Publishers team up with Baidu to fight IP infringement

Updated: 2016-04-29 18:05

By Cecily Liu in London and Meng Jing in Beijing(

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International publishers will now see their intellectual property protected better in China, thanks to a milestone agreement between China's biggest internet search engine Baidu Inc and the International Publishers Copyright Coalition.

Under a memorandum of understanding signed on Wednesday, the two organizations will collaborate in tackling online IP infringement.

For example, they will help IP rights holders find out if their rights are being infringed, and if so, will take down the infringed content from the Baidu search engine.

The Beijing-based Baidu said in a statement that it will set up a platform dedicated to processing tip-offs on both Chinese-language and English-language IP infringement and create a healthy internet environment.

"Baidu has been actively working to solve the challenges in protecting copyrights online via teaming up with partners around the globe," said the company in a statement. The search engine giant had been accused in the past of allowing unauthorized digital content of books and music on its sites.

The move was welcomed by international publishers looking to generate significant revenue in China by exporting their digital content.

The UK's publishing industry, for example, has a third of its total revenue coming from digital sales and 40 percent from exports, including a significant portion from China.

"We hope that we will progress our work with Baidu even further over the coming years to look at ways of delisting websites containing infringing content and filtering out pirated material," said Emma House, director of publisher relations at the UK Publishers Association, which is a sponsor of the IPCC.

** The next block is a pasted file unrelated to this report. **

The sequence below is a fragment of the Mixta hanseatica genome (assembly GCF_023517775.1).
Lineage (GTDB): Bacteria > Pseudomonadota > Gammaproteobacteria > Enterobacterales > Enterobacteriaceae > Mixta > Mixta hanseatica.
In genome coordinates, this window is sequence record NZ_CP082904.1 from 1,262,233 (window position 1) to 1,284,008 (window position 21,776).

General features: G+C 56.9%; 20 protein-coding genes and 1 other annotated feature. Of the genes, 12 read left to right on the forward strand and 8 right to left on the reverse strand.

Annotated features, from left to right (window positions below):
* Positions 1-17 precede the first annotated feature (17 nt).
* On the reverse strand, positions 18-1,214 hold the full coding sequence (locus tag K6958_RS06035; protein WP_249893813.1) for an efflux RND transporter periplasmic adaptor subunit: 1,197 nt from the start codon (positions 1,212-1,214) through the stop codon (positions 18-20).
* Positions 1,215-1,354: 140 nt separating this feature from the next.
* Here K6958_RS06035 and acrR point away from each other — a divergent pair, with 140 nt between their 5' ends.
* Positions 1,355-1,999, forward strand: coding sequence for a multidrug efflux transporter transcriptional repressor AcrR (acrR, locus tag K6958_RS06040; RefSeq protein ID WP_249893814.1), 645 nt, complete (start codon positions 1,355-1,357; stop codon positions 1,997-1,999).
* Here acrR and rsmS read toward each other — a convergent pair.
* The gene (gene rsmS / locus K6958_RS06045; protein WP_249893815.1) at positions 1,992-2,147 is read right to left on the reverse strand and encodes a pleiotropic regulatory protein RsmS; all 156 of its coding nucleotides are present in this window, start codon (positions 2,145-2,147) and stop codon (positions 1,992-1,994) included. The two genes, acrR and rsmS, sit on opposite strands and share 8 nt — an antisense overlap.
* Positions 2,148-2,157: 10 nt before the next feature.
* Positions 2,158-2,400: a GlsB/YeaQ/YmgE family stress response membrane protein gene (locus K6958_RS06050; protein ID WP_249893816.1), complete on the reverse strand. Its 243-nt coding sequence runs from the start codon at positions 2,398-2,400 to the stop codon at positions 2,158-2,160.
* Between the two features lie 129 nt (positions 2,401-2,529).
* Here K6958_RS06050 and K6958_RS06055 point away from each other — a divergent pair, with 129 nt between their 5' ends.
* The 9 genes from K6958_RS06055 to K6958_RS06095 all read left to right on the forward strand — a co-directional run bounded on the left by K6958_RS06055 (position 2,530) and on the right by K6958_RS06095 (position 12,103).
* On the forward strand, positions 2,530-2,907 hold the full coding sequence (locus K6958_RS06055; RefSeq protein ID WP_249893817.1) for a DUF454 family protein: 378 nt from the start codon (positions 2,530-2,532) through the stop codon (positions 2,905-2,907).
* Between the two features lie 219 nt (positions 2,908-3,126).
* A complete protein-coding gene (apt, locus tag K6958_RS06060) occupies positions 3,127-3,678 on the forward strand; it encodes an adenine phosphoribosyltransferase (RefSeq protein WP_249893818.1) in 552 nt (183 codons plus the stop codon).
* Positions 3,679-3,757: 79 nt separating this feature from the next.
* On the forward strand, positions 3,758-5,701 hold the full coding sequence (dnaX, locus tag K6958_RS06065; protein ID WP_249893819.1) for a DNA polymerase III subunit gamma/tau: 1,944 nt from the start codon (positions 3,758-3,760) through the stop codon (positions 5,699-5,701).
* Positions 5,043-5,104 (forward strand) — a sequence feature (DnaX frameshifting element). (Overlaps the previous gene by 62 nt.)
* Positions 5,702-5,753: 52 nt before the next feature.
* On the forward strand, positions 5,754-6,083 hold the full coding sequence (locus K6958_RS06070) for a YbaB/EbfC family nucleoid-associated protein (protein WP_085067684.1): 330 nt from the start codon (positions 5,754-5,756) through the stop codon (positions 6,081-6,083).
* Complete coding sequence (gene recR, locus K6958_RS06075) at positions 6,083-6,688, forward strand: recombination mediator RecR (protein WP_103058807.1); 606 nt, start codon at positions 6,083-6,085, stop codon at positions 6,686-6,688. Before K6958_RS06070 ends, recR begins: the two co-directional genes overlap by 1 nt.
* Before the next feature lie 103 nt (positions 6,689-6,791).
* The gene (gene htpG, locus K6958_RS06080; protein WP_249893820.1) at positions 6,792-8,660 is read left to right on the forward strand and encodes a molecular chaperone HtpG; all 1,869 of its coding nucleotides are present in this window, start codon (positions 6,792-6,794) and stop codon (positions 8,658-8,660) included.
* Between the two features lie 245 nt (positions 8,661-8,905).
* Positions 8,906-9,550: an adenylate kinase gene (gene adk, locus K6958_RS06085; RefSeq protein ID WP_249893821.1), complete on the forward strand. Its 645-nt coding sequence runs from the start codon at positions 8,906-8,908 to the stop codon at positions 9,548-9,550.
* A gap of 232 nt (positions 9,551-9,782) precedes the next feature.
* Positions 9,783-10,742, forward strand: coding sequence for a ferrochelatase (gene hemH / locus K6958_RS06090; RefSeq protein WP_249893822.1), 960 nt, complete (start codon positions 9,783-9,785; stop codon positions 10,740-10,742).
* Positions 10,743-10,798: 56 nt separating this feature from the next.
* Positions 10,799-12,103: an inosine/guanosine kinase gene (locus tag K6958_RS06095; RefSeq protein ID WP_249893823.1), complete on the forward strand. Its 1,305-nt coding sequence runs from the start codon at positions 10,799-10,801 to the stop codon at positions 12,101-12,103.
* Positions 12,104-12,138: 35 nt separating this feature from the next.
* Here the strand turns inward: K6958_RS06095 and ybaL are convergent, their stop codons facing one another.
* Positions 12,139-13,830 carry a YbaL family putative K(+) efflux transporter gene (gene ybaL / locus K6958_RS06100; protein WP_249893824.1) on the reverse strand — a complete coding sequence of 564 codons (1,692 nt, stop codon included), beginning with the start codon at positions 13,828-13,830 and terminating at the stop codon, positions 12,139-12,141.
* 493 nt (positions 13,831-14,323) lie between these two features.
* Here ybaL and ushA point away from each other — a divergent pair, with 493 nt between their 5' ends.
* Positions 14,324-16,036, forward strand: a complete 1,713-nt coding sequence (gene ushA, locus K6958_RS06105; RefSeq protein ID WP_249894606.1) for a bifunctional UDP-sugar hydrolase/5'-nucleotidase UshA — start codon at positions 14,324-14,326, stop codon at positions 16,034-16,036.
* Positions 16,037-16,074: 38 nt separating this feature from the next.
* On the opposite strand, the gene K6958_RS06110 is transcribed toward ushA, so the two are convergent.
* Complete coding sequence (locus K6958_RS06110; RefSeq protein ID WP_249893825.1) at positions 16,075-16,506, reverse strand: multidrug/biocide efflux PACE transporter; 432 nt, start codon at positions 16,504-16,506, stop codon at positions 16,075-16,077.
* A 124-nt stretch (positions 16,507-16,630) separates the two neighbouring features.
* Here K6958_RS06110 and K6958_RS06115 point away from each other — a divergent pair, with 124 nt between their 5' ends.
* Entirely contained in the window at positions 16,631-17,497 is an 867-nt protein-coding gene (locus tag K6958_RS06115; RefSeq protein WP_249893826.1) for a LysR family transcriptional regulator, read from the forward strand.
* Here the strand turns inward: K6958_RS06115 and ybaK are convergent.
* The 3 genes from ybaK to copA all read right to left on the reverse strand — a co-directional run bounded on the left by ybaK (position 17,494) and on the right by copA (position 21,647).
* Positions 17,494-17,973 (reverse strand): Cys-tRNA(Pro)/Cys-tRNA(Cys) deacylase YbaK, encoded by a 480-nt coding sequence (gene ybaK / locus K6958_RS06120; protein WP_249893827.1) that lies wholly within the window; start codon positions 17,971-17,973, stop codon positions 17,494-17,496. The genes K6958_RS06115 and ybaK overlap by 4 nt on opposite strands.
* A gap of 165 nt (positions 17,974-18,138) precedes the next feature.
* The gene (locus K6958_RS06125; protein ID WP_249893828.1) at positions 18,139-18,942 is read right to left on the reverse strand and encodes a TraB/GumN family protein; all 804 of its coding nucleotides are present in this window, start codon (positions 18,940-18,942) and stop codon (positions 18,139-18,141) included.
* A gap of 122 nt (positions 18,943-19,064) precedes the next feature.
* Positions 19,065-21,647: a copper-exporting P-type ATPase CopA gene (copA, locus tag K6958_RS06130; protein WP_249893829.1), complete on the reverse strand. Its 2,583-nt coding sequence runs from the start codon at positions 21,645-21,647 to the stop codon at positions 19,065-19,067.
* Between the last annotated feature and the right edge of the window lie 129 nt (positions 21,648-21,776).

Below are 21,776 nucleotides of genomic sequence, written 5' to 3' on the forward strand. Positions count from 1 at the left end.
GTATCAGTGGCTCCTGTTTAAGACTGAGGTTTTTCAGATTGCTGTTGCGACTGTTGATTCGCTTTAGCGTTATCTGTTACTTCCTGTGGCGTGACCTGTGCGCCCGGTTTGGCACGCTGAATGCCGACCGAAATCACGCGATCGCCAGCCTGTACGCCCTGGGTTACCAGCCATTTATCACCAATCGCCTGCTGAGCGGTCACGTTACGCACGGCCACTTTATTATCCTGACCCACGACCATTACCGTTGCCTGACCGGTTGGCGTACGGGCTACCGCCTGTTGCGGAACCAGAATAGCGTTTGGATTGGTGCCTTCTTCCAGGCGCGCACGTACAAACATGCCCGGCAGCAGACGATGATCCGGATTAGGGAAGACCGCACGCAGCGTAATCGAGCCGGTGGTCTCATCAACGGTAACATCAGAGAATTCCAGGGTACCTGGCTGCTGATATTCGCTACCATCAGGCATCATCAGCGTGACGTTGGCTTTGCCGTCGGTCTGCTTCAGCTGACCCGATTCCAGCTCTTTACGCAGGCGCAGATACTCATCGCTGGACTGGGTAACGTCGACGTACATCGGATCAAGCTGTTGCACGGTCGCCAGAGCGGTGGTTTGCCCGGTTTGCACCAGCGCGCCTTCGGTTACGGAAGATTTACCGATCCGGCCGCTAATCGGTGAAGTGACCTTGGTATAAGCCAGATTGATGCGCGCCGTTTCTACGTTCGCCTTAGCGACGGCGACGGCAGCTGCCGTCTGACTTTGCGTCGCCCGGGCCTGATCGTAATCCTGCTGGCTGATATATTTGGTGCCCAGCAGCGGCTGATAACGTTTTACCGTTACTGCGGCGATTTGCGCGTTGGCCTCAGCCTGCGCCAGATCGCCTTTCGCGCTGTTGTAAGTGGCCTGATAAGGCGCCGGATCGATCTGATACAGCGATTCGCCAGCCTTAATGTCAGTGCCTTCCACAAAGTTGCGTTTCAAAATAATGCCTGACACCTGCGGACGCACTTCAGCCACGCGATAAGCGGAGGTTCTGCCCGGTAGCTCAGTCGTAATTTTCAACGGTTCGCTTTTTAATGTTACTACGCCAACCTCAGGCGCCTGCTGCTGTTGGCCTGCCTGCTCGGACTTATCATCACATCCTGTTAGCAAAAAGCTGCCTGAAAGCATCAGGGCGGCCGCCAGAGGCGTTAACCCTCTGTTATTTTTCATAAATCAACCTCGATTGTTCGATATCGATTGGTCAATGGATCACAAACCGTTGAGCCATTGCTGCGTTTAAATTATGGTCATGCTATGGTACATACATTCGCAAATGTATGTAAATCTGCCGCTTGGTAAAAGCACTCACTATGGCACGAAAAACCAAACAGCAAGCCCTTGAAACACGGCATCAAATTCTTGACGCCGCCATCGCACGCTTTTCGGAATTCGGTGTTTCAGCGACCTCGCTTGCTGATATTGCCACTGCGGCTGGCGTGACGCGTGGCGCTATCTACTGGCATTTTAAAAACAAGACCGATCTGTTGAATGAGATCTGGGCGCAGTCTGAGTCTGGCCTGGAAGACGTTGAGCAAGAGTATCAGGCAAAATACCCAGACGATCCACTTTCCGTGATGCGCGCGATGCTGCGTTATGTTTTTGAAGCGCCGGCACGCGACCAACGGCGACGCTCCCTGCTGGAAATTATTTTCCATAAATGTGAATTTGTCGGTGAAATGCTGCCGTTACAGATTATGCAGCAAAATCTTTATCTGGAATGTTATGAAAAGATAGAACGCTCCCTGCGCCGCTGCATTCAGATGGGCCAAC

"For publishers, it's extremely important and valuable that the 3 major online platforms in China, Baidu, Alibaba (Group Holding Ltd) and Tencent (Holdings Ltd) take copyright protection seriously. The IPCC already has an MOU with Alibaba and now the MOU with Baidu represents progress in the internet platforms partnering with rights holders to tackle the problem of copyright infringement together."

Matthias Wahls, managing director of M. Wahls Publishing Consultancy, said the agreement is very encouraging for publishers and authors.

"Nowadays digital content is increasingly easy to experience copyright infringement issues, which means the role that a search engine like Baidu can play to protect IP is increasingly significant," said Wahls.

Adrian Fisher, a counsel at the London-based law firm Linklaters, said the agreement demonstrates an evolution business practice in China. "It also reflects the 13th five-year plan (2016-20), which identifies the need to advance the rule of law," said Fisher.

"It's encouraging that copyright infringement is being taken seriously by such a major search engine. In the TMT sector, copyright infringement can seriously undermine the incentive to innovate, so this is an encouraging development in a competitive industry," Fisher said.

The signing of the agreement was a highlight of the annual UK-China Copyright Week, which consists of a series of events in China, attended by a UK delegation led by Ros Lynch, director of copyright and enforcement at the UK Intellectual Property Office.

"In China, IP law has undergone a rapid process of reform and we continue to see the Chinese government implement changes which improve its IP regime. The consumer marketplace is becoming increasingly digital, which creates a new range of IP challenges. We particularly support collaborations between industry to improve online IP protections such as this MOU between Baidu and the IPCC," said Lynch.

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